Date: October 11, 2012
Syrian refugee camps (Photos courtesy Freedom House 2)
Last week, after Turkey's parliament authorized a military response, the government reinforced its military presence on the frontier between the two countries. This was in response to an earlier Syrian shelling in Akcakale.
For nine straight days, Turkish guns have also been firing on Syrian positions. The tit-for-tat has inflamed rising tensions between Turkey and Syria. There are concerns that the conflict will ignite a broader crisis, especially since relations have cooled off considerably. IN Network Turkey director Behnan Kanutgan spoke to us from Istanbul on a very scratchy connection. "They [Turkey] helped the rebellious [sic] against the government [Syria]. They supported them with money, they supported them with guns, and this was not good."
He says, "Turkey has around 600,000 miles of border, and we have people who we know--Christians in churches, and they are affected very much [sic]." The United Nations reported that 335,000 Syrian refugees have registered with the organization--an increase by ten times since March.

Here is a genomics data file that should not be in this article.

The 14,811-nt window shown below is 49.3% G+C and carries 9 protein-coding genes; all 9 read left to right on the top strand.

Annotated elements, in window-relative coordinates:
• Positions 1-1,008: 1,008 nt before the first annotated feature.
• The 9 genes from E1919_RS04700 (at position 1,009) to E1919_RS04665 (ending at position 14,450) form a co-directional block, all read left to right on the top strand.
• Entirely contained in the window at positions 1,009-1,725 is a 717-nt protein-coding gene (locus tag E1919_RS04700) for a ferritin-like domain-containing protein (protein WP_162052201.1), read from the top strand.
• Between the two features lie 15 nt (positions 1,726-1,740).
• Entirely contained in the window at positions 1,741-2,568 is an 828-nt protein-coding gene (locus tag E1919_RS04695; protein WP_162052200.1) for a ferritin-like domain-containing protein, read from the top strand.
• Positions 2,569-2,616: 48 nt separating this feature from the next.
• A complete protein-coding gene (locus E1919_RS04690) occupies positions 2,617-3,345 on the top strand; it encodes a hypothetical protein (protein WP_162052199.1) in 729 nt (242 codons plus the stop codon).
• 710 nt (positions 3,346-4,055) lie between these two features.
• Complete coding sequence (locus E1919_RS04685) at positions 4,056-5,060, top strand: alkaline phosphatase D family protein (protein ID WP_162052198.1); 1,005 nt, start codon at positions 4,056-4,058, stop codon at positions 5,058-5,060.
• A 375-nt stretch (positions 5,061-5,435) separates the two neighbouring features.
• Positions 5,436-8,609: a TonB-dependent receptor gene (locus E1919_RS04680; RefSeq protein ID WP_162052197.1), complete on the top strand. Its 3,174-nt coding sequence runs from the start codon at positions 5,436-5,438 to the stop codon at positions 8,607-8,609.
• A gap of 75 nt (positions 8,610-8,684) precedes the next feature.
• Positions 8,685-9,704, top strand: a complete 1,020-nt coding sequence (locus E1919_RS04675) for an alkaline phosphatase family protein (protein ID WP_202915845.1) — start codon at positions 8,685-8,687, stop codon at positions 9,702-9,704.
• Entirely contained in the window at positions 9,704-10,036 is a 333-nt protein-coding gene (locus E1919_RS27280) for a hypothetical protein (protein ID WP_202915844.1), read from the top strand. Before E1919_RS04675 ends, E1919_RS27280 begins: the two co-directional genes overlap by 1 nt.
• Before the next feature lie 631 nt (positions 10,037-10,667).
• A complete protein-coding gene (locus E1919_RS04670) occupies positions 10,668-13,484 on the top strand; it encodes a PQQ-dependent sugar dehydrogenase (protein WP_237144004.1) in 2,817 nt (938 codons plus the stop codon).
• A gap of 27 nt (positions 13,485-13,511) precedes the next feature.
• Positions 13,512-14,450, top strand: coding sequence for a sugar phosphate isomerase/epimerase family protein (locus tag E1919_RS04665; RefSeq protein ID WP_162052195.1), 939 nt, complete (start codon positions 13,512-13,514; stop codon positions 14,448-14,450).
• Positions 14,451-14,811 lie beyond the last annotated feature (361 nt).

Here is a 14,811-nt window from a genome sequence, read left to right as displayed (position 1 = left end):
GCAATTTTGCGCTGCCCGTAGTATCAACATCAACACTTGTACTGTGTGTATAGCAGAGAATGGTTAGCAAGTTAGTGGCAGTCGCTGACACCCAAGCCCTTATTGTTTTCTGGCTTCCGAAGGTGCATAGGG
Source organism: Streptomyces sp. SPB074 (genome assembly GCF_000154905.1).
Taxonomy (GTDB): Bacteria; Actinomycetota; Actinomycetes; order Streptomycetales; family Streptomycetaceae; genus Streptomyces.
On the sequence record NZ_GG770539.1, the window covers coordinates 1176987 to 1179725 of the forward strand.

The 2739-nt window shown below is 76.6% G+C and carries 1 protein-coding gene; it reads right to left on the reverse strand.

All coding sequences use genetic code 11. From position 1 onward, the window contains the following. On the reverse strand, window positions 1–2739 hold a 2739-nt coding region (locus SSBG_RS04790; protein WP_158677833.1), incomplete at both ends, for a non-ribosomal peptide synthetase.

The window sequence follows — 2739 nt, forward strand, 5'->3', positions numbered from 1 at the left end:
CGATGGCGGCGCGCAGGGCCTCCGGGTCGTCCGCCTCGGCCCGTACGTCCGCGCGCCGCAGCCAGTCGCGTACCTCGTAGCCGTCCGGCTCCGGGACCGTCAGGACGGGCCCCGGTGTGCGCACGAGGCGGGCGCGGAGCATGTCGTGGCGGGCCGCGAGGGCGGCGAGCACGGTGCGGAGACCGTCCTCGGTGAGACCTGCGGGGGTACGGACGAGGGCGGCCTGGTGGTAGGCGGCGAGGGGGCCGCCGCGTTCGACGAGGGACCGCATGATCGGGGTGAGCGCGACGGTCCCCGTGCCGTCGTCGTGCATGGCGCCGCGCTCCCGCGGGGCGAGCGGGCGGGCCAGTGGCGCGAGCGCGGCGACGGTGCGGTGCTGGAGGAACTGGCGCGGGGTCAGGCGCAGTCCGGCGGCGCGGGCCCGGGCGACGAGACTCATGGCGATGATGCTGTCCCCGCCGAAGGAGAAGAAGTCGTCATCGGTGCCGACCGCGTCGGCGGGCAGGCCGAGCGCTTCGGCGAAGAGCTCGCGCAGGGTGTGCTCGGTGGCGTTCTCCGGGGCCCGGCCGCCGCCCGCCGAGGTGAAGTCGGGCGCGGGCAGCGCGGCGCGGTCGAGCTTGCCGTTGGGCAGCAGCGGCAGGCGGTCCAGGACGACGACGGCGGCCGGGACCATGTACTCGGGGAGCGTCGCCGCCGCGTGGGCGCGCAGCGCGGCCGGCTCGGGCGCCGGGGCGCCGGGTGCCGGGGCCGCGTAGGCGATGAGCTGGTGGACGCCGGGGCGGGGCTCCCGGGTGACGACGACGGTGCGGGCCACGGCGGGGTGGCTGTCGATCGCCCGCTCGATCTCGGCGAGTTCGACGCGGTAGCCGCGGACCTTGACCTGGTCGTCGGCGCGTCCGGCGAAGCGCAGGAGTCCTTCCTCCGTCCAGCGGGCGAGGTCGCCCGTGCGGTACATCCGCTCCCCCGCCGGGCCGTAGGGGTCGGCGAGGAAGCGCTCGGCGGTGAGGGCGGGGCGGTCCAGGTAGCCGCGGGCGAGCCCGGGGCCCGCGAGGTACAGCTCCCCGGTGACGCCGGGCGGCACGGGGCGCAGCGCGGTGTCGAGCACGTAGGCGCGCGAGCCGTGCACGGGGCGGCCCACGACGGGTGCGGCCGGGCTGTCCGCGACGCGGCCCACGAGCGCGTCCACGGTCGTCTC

However, not everyone is being counted. Kanutgan explains, "About 30 km outside of Istanbul, on the other side of the water, there are 200 families from Syria. They're the subject of church, and they're best served from Iraq. They are in bad condition." He goes on to say that "sometimes the UN doesn't accept them. They have no passports, no money, and they're broke. And this is the church because the church has mercy ministries."
Even more distressing, Kanutgan says they were hampered from the Turkish side as they tried to help the refugees. "We attempt to go to the camp and help people, but the government didn't want us to go into the camp. The government doesn't permit anyone to go. Only the army, the government." As Kanutgan pointed out earlier, a more effective relief response will be coming from the Iraq side.
Organizing that will be the team from IN Network Turkey. They've been involved with many of the Christian churches in Turkey. Church planting and evangelism are carried out by a small church plant in Istanbul.
Their nurture is personal, through one-on-one visits with church members. Kanutgan says experience with the earthquake relief effort in 2011 meant they could quickly mobilize a response for the refugees, too. "We are very strong in helping those. This is what we are supposed to do. We are continuing to pray for peace in that area."
Many believers feel isolated because of the oppression they endure in Turkey. As they act as the hands and feet of Christ, "Pray that the believers in Turkey would be encouraged and when they hear of 'wars and rumors,' they would look up and wait for Jesus' Second Coming. This is what we need."